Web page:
UK: The announcement follows a global outcry about the rumoured sale of the iconic London studio, writes David Davies. Little more than a year after EMI Group closed its other celebrated London recording facility, Olympic, 16 February saw a spate of reports suggesting that the label was about to offload what is arguably the greatest jewel in its crown: Abbey Road Studios.
For several days, EMI refused to comment on the reports, which prompted national and international campaigns seeking to ensure the studios’ future. But more than five days after the story first broke, the company finally went public on Sunday 21 February to deny the claims in a statement emailed to international media outlets. “In mid-2009, we did receive an offer to buy Abbey Road for in excess of _30 million but this was rejected since we believe that Abbey Road should remain in EMI’s ownership,” it said, adding that in recent months it had been in discussion with “interested and appropriate third parties” about funding a “revitalisation” project.
Whilst the statement appears to ensure the studio’s future, there may be some questions about the need to ‘revitalise’ a facility that has successfully bucked the general trend for major studio decline. As well as remaining a first-choice for many leading artists and producers, it has a thriving film and game scoring business, and has also nurtured the idea of studio-as-brand via a Channel 4 series, Live from Abbey Road, a dedicated plug-in range and, as announced in December, a product partnership with Native Instruments.
Originally established in 1931 by a forerunner of EMI, the facility – for many years known simply as ‘EMI Studios’ – has played a profound role in the development of modern recording practices. Automatic double-tracking (ADT) was among the techniques to be pioneered there, while music-makers as diverse as Sir Edward Elgar, Glenn Miller, Pink Floyd, Iron Maiden and – more recently – Kate Nash and The Killers have benefited from the studios’ hard-won expertise.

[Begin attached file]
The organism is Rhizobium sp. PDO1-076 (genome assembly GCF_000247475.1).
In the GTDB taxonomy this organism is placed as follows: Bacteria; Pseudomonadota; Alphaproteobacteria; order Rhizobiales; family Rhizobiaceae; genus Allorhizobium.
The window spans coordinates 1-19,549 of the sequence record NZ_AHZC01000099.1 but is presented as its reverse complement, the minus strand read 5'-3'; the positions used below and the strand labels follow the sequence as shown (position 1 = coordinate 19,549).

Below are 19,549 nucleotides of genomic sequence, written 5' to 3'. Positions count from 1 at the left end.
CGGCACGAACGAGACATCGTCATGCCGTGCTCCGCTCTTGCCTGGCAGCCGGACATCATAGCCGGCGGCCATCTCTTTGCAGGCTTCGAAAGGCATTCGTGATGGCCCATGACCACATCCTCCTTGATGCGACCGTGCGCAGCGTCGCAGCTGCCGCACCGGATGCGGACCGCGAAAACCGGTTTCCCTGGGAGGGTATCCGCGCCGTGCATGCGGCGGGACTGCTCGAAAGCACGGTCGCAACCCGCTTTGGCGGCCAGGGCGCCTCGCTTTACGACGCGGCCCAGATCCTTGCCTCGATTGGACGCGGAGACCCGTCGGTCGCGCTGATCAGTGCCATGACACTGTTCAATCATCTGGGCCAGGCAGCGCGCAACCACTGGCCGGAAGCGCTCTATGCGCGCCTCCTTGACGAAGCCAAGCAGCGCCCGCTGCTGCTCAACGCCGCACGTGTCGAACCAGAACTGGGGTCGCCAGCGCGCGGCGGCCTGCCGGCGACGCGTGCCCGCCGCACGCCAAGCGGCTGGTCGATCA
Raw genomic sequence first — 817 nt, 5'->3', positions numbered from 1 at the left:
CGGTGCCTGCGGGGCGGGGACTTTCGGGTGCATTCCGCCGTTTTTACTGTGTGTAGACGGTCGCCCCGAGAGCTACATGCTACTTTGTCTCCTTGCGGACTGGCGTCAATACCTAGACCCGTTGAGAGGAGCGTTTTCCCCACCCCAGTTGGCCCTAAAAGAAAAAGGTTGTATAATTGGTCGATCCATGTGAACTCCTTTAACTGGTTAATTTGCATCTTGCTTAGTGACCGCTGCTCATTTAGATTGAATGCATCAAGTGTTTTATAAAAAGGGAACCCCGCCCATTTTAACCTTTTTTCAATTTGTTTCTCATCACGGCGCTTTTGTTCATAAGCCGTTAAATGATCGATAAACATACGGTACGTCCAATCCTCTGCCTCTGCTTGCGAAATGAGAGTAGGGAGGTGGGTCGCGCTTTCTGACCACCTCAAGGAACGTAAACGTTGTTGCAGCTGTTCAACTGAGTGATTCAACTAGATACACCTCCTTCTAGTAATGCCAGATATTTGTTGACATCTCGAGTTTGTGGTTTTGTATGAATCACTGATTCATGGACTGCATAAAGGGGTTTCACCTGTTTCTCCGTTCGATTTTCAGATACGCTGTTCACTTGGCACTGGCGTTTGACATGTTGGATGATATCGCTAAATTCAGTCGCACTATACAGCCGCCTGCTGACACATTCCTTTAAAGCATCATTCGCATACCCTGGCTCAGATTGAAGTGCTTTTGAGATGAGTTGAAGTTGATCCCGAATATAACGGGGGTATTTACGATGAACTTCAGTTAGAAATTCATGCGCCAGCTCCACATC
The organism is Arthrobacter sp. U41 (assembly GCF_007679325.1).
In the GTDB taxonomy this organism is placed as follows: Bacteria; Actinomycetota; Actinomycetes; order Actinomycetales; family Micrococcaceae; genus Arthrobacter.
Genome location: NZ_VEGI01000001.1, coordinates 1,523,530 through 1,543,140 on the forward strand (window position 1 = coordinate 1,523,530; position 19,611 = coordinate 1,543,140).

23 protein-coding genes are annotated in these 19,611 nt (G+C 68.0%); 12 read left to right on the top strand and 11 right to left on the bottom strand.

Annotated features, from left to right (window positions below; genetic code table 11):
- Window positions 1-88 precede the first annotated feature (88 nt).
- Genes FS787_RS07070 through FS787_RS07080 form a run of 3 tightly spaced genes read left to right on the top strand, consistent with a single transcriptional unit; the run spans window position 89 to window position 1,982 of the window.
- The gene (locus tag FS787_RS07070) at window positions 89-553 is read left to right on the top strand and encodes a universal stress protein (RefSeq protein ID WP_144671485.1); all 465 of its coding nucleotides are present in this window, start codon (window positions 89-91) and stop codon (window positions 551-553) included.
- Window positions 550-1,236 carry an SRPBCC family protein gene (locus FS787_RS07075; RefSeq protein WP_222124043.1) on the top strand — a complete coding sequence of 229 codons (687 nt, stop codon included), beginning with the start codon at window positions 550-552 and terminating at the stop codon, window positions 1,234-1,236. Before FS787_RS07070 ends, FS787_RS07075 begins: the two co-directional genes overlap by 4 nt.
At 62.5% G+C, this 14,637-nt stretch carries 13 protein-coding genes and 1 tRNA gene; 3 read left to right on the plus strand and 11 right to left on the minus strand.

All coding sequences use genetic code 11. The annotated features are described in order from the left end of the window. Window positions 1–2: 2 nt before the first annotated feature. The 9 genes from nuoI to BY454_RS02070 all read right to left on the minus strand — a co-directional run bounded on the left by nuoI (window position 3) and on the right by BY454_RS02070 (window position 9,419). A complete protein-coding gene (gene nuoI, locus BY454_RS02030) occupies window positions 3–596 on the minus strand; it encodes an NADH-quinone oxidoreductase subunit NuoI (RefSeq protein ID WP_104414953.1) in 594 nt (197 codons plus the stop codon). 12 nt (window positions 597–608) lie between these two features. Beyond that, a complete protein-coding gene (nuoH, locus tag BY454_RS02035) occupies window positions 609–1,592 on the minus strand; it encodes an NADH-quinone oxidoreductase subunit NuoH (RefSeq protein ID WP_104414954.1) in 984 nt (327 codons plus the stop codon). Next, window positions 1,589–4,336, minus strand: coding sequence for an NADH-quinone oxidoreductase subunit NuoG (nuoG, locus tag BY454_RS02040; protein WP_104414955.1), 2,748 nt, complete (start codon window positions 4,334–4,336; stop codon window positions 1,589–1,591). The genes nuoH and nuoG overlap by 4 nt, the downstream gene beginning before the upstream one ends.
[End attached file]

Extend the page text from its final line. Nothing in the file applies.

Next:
But it is the long association with The Beatles and its four members’ subsequent solo careers for which the complex is most famous – to the extent that it was ultimately renamed ‘Abbey Road’ after the Fab Four immortalised the crossing outside the studio on the cover of their 1969 album.
EMI was acquired by private equity firm Terra Firma in 2007, and the label’s recent posting of a _1.75bn loss (for 2009) helped to give weight to the claims about the possible sale of Abbey Road. Not surprisingly, in the days before the official statement was issued, industry figures queued up to demand the studios’ continuation.
“Abbey Road has to remain fully active,” APRS executive director Peter Filleul told PSN-e. “It is a very successful business and, beyond that, it has an extraordinary global reputation as the best recording studio in the world.”
Dave Harries – who worked at Abbey Road from 1964-’70 and who has subsequently been involved with most of the UK’s other leading studios, including Air and Decca – added: “In its plaster and its brickwork there are so many souls that have worked there who have been leaders of their field in the world. Abbey Road Studios is a shrine to music.”
For a full account of the public and industry reaction to the rumoured sale of Abbey Road, see the March edition of Pro Sound News Europe.